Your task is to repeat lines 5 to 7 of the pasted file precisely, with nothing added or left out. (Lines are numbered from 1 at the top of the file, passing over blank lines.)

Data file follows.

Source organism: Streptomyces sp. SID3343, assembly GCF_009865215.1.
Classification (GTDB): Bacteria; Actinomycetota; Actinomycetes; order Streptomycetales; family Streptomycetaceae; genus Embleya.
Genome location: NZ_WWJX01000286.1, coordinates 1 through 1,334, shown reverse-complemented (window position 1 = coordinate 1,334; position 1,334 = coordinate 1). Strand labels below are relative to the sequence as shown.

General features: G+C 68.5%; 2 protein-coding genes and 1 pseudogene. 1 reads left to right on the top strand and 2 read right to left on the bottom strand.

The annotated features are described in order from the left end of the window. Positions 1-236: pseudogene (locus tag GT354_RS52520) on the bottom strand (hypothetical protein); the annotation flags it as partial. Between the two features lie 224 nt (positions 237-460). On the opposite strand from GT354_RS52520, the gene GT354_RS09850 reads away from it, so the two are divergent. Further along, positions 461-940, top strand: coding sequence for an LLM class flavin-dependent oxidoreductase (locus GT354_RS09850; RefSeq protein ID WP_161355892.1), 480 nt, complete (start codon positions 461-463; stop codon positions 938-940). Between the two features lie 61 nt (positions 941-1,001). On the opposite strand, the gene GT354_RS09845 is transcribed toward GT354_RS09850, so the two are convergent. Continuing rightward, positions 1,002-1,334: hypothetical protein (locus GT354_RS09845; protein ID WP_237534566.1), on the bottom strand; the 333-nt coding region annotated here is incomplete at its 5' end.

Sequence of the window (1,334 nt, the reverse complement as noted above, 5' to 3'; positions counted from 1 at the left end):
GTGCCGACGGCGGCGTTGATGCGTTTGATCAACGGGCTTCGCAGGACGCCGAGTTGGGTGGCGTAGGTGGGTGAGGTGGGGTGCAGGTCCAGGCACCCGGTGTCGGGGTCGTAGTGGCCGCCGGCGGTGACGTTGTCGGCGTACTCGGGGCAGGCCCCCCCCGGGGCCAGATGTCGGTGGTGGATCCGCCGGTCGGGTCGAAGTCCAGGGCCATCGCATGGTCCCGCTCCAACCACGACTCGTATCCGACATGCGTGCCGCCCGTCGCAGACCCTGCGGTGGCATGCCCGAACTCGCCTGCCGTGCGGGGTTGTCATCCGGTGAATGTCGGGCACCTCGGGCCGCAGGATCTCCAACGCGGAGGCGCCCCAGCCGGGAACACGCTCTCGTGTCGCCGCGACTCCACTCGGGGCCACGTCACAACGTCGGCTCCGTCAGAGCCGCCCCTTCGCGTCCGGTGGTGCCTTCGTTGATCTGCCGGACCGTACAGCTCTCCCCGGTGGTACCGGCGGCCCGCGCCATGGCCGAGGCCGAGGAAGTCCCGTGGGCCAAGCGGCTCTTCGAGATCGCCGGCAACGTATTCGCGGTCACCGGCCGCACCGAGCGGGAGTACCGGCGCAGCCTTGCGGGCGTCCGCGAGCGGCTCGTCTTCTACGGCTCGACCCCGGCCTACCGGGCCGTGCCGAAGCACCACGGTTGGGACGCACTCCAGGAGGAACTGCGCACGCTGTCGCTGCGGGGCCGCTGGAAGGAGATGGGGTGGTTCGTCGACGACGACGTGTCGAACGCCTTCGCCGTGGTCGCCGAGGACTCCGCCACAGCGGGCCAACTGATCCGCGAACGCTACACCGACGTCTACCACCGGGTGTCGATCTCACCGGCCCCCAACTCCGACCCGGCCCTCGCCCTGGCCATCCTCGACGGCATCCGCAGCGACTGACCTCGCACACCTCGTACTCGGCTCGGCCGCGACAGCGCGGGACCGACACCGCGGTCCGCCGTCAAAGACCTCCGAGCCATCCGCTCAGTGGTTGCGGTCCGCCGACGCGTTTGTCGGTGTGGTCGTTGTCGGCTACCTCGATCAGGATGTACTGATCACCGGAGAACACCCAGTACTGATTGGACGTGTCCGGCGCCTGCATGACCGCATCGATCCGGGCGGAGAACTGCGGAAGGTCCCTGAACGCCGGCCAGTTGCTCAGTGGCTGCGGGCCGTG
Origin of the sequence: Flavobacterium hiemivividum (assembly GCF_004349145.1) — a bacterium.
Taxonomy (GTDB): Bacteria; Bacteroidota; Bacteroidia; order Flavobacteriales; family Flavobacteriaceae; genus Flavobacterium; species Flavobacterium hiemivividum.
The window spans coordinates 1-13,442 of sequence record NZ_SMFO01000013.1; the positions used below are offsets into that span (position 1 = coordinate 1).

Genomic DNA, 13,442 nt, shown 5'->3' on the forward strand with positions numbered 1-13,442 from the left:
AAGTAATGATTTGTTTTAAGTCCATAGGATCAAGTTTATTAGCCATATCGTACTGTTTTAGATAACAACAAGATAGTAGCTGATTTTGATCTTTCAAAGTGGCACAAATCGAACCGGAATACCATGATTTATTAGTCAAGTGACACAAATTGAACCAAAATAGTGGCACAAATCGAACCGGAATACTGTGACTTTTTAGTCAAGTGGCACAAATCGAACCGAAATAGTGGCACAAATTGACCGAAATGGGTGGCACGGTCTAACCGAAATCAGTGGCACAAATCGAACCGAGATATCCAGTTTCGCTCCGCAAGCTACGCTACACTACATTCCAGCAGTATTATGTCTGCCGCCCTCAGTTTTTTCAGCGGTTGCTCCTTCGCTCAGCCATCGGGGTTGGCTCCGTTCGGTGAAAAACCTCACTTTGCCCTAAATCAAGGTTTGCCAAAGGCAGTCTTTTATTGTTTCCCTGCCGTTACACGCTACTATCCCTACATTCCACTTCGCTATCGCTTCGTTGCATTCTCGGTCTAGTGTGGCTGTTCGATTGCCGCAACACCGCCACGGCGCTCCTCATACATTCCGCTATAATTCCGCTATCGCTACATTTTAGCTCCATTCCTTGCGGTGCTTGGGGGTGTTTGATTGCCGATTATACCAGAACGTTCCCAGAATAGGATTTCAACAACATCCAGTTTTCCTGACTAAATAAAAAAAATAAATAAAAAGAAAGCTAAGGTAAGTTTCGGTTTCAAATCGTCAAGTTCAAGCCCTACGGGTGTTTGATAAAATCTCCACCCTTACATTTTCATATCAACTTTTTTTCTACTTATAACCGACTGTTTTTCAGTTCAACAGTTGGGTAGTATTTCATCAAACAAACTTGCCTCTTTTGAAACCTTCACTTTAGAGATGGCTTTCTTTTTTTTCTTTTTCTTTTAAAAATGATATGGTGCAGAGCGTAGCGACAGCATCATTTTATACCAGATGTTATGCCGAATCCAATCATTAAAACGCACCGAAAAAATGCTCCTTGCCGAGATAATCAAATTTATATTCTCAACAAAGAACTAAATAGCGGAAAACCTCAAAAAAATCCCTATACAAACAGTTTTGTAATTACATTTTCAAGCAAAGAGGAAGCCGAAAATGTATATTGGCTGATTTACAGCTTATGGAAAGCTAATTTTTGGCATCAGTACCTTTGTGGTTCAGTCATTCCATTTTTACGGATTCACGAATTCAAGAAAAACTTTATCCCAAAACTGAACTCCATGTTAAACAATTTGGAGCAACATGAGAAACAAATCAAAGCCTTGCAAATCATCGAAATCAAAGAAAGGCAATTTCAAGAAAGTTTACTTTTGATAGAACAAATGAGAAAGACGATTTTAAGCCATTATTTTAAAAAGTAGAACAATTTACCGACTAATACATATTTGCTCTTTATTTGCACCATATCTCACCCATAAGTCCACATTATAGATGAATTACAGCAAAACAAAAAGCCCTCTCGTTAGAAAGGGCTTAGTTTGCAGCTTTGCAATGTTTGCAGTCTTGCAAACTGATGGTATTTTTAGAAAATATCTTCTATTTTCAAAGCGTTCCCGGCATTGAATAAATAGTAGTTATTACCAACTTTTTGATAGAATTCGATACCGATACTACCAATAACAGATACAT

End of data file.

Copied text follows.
The annotated features are described in order from the left end of the window. Positions 1-236: pseudogene (locus tag GT354_RS52520) on the bottom strand (hypothetical protein); the annotation flags it as partial. Between the two features lie 224 nt (positions 237-460). On the opposite strand from GT354_RS52520, the gene GT354_RS09850 reads away from it, so the two are divergent. Further along, positions 461-940, top strand: coding sequence for an LLM class flavin-dependent oxidoreductase (locus GT354_RS09850; RefSeq protein ID WP_161355892.1), 480 nt, complete (start codon positions 461-463; stop codon positions 938-940). Between the two features lie 61 nt (positions 941-1,001). On the opposite strand, the gene GT354_RS09845 is transcribed toward GT354_RS09850, so the two are convergent. Continuing rightward, positions 1,002-1,334: hypothetical protein (locus GT354_RS09845; protein ID WP_237534566.1), on the bottom strand; the 333-nt coding region annotated here is incomplete at its 5' end.

Sequence of the window (1,334 nt, the reverse complement as noted above, 5' to 3'; positions counted from 1 at the left end):
GTGCCGACGGCGGCGTTGATGCGTTTGATCAACGGGCTTCGCAGGACGCCGAGTTGGGTGGCGTAGGTGGGTGAGGTGGGGTGCAGGTCCAGGCACCCGGTGTCGGGGTCGTAGTGGCCGCCGGCGGTGACGTTGTCGGCGTACTCGGGGCAGGCCCCCCCCGGGGCCAGATGTCGGTGGTGGATCCGCCGGTCGGGTCGAAGTCCAGGGCCATCGCATGGTCCCGCTCCAACCACGACTCGTATCCGACATGCGTGCCGCCCGTCGCAGACCCTGCGGTGGCATGCCCGAACTCGCCTGCCGTGCGGGGTTGTCATCCGGTGAATGTCGGGCACCTCGGGCCGCAGGATCTCCAACGCGGAGGCGCCCCAGCCGGGAACACGCTCTCGTGTCGCCGCGACTCCACTCGGGGCCACGTCACAACGTCGGCTCCGTCAGAGCCGCCCCTTCGCGTCCGGTGGTGCCTTCGTTGATCTGCCGGACCGTACAGCTCTCCCCGGTGGTACCGGCGGCCCGCGCCATGGCCGAGGCCGAGGAAGTCCCGTGGGCCAAGCGGCTCTTCGAGATCGCCGGCAACGTATTCGCGGTCACCGGCCGCACCGAGCGGGAGTACCGGCGCAGCCTTGCGGGCGTCCGCGAGCGGCTCGTCTTCTACGGCTCGACCCCGGCCTACCGGGCCGTGCCGAAGCACCACGGTTGGGACGCACTCCAGGAGGAACTGCGCACGCTGTCGCTGCGGGGCCGCTGGAAGGAGATGGGGTGGTTCGTCGACGACGACGTGTCGAACGCCTTCGCCGTGGTCGCCGAGGACTCCGCCACAGCGGGCCAACTGATCCGCGAACGCTACACCGACGTCTACCACCGGGTGTCGATCTCACCGGCCCCCAACTCCGACCCGGCCCTCGCCCTGGCCATCCTCGACGGCATCCGCAGCGACTGACCTCGCACACCTCGTACTCGGCTCGGCCGCGACAGCGCGGGACCGACACCGCGGTCCGCCGTCAAAGACCTCCGAGCCATCCGCTCAGTGGTTGCGGTCCGCCGACGCGTTTGTCGGTGTGGTCGTTGTCGGCTACCTCGATCAGGATGTACTGATCACCGGAGAACACCCAGTACTGATTGGACGTGTCCGGCGCCTGCATGACCGCATCGATCCGGGCGGAGAACTGCGGAAGGTCCCTGAACGCCGGCCAGTTGCTCAGTGGCTGCGGGCCGTG